Oscar Wilde said that “in married life three is company, and two is none.” Yet more than one hundred years later when I mention that I live with my partners – as in plural – even the most sophisticated jaws drop.
By ©Tyne O’Connell
I live with two men, the fathers of my children. No, I am not a spin doctor with a utopian philosophy to sell, nor are we a liaison dangereuse for the nineties. Basically, I am just like thousands of women who have remarried – the exception being that I decided not to throw the baby out with the bathwater. Or in this case, the first husband out with the marriage.
Forget nannies and au pairs with attitude, forget juggling career and kids – the key to family bliss in the fin de millennium is not a vacation in Mauritius, but finding another spouse to share the load. Preferably young and gorgeous, and with an artistic flair for compromise. “I hope you don’t mind me asking, but ah, where do you all, er, sleep?” people ask, uncomfortably looking around as if we were stuck for space in our huge converted factory. Watching them on the edge of their seats, their expressions suffused with anticipated titillation, we all feel slightly guilty as we admit that we not actually a menage a trois.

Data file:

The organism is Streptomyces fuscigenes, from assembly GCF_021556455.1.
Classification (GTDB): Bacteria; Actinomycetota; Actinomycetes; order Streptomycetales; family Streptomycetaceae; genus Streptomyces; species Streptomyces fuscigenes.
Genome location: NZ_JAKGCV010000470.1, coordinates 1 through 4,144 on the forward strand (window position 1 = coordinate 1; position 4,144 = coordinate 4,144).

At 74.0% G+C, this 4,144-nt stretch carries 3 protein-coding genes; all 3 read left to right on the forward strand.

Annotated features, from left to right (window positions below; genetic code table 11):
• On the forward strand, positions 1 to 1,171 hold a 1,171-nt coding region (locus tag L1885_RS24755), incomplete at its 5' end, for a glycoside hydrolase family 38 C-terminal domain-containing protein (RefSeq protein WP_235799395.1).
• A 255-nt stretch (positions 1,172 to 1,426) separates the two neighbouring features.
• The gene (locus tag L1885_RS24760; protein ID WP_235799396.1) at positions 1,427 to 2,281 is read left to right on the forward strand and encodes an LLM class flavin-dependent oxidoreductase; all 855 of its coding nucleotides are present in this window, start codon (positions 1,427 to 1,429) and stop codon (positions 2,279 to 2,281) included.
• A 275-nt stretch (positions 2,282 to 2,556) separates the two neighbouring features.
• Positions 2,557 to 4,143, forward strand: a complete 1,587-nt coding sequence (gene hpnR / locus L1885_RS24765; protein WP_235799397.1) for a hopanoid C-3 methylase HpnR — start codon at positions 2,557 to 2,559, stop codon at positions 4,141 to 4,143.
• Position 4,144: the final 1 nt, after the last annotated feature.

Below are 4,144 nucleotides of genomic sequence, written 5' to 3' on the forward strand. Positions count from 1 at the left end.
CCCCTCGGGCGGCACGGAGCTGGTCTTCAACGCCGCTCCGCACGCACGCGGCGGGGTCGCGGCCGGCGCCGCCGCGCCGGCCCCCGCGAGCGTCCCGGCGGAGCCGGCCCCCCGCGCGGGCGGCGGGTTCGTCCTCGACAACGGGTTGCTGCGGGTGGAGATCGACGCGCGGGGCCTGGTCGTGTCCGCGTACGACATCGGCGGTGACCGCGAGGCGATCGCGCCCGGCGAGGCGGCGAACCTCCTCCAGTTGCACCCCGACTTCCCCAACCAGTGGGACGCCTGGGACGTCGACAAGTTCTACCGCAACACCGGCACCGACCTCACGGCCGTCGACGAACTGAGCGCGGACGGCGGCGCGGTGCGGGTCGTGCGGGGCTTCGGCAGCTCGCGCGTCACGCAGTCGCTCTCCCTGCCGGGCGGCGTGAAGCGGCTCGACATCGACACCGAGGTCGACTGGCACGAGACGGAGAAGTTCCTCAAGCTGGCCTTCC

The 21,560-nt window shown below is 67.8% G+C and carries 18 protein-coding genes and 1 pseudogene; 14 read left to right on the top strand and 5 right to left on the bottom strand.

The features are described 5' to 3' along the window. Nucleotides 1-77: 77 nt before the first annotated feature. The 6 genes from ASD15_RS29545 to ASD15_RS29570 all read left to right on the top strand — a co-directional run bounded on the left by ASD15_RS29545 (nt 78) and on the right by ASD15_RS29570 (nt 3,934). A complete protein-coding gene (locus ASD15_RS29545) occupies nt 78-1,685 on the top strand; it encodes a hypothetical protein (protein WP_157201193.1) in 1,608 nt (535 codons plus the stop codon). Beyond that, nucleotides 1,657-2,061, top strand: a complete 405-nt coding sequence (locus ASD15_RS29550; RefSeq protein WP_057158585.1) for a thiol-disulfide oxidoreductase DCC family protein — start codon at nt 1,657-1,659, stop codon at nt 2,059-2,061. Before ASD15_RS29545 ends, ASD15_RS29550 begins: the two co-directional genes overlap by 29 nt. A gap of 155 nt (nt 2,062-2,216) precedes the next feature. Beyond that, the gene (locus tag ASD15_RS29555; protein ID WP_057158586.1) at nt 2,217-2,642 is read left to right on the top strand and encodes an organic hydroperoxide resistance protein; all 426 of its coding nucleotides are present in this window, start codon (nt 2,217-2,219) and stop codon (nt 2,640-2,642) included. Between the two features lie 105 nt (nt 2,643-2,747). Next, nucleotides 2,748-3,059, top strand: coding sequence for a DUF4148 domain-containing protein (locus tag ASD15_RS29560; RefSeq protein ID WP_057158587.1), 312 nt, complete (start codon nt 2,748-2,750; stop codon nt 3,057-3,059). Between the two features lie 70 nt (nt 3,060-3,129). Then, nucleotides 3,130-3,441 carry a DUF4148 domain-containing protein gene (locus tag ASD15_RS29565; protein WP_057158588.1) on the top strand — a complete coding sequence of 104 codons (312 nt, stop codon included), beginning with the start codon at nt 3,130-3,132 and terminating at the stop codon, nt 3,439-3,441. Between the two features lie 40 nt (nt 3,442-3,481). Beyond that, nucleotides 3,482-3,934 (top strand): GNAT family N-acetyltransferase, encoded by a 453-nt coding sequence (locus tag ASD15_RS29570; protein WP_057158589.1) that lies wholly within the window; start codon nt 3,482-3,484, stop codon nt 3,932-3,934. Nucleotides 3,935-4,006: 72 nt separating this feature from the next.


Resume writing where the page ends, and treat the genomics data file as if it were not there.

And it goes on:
In fact, what is scandalous about our triumvirate is not sex but the symbiotic rhythm of our lives together – the way there is always someone on hand to buy milk, to read a story to one of the kids, or to do up my zipper. As three parents with busy and frequently separate social agendas, it is not a grand passion that drives us, but a quotidian pragmatism.
We are liberated by our commitment. When my first husband and I separated ten years ago we had two young sons.
It wasn’t an acrimonious divorce. Still, it traumatic, and we spent the next two years juggling access and custody arrangements, made all the harder because my career as a gemologist frequently took me abroad. Finally we decided that for practical reasons it would be easier if I moved back into the house.
A lot of people thought it was incredibly big and brave of us to attempt a rapprochement. We pointed out that only a few years before we’d been exchanging body fluids like there was no tomorrow – a little bit of bill-sharing wasn’t going to kill us. So we thought. As it happened, the ensuing arguments were far worse than anything we had encountered in our marriage. The disputes centered our sex lives.